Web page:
A few weeks ago I went to a Holiday event sponsored by Nintendo. Aside from being held in the single most spectacular party space I’ve ever been in, (632 on Hudson) the event was terrific because it really did feel like a big party. There was food and drink, decorations, and people spread throughout the townhouse/party space, each room featuring a different Nintendo Wii or DS game.
In the living room, party guru and TV host David Tutera (from My Fair Wedding) was giving party tips while Wii Party played on the screen behind him. And all I could think was – really? David Tutera, tastemaker, is advocating playing video games at a grown up party? Yeah, right. So I asked him – “Do you really think it’s possible to have a party still feel social when there are video games around?”
Of course I asked the question fully aware that the TV star wasn’t there just for the fun of it — or even just to meet fabulous bloggers like me. He was being paid. But still – his answer surprised me.
“Parties should always be changing.” He said. Like the food: only serve two hors d’oevres at a time and vary them throughout the evening. It’s the same with video games. A whole party of video games wouldn’t be my style. But as an element of a party, it’s an ice-breaker, a change of pace, and a whole lot of fun.”
Well. That didn’t sound like “I’m being paid so I’ll say whatever they want me to” speak. Well, maybe a little. But still, it made sense. SO, having been sent a copy of Wii Party for review (that’s the full disclosure part), and having told the PR people who sent it to me that I would have a Wii party and write about, and having put it off forEVER, I finally decided to have the party, play the game, and see what happened.
Mind you, this was a kid party. Ten kids who didn’t know each other all that well, gathered in my apartment to play video games and tell me what they thought of them. And here’s what they said:
By the time the Pizza arrived (and no, PR people, I did not use the Pizza gift card you got me. This is NY. We don’t do Dominos) the kids who didn’t know each other were friends. So it turns out David Tuterra was right – it is an ice breaker. And contrary to my fears about video games, Wii Party isn’t a stagnant staring at the screen, solitary experience. It’s active and loud, and funny, and very, very social. And there are about a gazillion (OK – 13 ) different games in Wii Party and more than a bazillion (OK, 80) mini-games. So there’s a lot of variety. Most important, all of the games are appropriate for any age. No shoot ’em ups or gore here.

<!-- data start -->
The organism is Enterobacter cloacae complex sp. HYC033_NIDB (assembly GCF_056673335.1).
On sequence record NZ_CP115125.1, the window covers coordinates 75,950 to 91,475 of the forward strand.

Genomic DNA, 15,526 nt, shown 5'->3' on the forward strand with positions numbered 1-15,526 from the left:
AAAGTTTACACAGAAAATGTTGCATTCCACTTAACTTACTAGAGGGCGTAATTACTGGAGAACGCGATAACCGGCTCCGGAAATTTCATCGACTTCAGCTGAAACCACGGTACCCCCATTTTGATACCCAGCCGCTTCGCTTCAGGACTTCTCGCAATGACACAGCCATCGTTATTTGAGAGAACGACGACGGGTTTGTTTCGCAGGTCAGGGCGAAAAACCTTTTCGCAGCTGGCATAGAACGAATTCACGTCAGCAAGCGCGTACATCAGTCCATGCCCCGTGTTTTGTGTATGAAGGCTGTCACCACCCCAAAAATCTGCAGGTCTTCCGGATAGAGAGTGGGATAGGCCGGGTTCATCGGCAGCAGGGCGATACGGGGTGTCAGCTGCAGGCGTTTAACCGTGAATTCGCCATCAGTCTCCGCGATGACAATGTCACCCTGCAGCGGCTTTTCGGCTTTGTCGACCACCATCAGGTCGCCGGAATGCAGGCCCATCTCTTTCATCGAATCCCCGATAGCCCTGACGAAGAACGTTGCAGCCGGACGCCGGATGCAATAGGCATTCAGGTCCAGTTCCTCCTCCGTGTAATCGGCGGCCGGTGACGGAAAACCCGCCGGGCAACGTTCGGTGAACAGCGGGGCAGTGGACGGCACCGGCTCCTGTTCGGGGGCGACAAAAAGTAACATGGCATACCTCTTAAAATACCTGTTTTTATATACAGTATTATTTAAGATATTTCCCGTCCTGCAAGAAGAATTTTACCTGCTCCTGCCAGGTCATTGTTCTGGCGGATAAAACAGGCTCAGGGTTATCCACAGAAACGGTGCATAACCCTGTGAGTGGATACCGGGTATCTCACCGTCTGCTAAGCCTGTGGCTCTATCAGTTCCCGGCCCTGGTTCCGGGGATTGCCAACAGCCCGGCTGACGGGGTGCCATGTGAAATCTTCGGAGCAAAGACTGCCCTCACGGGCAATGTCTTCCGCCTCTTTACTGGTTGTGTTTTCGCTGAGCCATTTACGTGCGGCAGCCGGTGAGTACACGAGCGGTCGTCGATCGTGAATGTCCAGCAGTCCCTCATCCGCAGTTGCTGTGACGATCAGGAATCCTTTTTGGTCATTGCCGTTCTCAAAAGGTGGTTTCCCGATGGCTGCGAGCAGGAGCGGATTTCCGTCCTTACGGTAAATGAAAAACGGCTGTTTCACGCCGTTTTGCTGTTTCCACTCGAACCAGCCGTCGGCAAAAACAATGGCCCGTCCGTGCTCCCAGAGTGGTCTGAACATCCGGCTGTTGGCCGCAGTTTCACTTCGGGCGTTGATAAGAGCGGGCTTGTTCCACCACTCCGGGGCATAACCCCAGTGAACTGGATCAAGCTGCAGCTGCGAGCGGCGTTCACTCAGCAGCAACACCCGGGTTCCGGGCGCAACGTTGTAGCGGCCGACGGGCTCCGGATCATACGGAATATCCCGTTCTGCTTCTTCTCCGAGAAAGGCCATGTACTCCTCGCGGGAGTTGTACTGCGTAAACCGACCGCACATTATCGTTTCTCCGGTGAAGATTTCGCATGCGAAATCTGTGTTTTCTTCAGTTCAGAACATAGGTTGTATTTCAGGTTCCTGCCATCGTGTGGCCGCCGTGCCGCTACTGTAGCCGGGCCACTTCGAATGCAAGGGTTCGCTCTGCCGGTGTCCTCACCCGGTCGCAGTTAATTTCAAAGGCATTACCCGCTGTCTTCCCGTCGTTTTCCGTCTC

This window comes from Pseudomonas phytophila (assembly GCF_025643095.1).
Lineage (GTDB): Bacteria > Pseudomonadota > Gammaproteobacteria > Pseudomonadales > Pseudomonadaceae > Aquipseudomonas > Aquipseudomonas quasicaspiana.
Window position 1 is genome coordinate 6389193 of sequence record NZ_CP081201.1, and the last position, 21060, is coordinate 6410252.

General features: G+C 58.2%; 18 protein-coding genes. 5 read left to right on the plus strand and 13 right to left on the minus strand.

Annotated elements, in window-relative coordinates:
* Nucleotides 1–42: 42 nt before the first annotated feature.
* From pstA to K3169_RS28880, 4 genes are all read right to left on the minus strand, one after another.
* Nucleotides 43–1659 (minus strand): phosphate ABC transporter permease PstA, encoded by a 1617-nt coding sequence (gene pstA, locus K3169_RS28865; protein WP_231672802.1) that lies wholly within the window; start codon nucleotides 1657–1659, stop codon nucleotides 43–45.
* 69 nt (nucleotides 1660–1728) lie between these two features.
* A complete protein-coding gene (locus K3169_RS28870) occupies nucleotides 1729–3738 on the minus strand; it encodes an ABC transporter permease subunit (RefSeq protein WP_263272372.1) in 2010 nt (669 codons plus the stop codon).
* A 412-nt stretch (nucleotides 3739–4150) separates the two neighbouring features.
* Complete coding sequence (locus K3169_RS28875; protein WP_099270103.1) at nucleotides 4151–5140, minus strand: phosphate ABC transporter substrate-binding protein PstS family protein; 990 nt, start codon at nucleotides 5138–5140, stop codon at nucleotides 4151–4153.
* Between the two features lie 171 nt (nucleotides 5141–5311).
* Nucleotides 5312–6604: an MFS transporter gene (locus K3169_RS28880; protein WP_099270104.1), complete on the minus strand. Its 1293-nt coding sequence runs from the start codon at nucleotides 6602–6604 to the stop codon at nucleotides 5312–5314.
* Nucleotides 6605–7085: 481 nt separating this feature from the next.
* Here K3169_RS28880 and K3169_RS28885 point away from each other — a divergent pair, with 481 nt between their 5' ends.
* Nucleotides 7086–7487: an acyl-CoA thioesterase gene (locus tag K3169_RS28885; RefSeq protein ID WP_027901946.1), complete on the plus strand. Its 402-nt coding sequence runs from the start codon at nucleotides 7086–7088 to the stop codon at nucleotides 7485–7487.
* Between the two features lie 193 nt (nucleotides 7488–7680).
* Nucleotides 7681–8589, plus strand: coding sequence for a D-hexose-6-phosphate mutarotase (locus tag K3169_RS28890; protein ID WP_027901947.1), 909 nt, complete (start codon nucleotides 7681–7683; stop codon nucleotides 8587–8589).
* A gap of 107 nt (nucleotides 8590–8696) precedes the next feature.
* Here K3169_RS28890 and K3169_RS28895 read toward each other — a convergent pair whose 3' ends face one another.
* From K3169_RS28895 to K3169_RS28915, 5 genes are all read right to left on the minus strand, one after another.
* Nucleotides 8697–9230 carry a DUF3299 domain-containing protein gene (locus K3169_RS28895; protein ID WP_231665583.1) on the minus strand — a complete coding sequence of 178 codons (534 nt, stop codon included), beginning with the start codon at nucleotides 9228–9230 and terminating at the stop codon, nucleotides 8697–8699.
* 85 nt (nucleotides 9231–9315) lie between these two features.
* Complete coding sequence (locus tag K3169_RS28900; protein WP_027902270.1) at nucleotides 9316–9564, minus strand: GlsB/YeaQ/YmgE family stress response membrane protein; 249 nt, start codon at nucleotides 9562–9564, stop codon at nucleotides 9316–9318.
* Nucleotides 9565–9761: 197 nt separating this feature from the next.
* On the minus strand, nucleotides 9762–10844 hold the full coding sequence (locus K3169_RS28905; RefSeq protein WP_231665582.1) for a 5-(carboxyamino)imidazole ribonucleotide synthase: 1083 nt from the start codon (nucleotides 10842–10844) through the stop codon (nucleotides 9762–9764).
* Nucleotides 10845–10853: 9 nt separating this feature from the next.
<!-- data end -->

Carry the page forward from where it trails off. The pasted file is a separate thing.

My kids love the mini games Hide and Peek, where one player literally hides a Mii somewhere on the screen while the other players walk out of the room, then return to look for themselves within a certain time. Wii Party Bingo uses Mii’s instead of letters and numbers, and there are matching games, stop the baby from crying games, puzzles and more. Most of the games are intended for at least two – and often four players, though there is some individual game play as well. And in all of the games you play as your Mii…your digital self.
My personal favorite is a game where the remotes are assigned animal noises, then are hidden in the room, and you’ve got to find them before the clock runs out. There’s something decidedly un-tech about it. It feels like an old fashioned party game. And there’s a reason those old fashioned games have lasted: they’re fun.
Bottom line: Wii Party is a fun, family game. It isn’t going to rock your world, but it is going to make your holiday party a whole lot of fun.
Wii Party is rated E for everyone by the ESRB.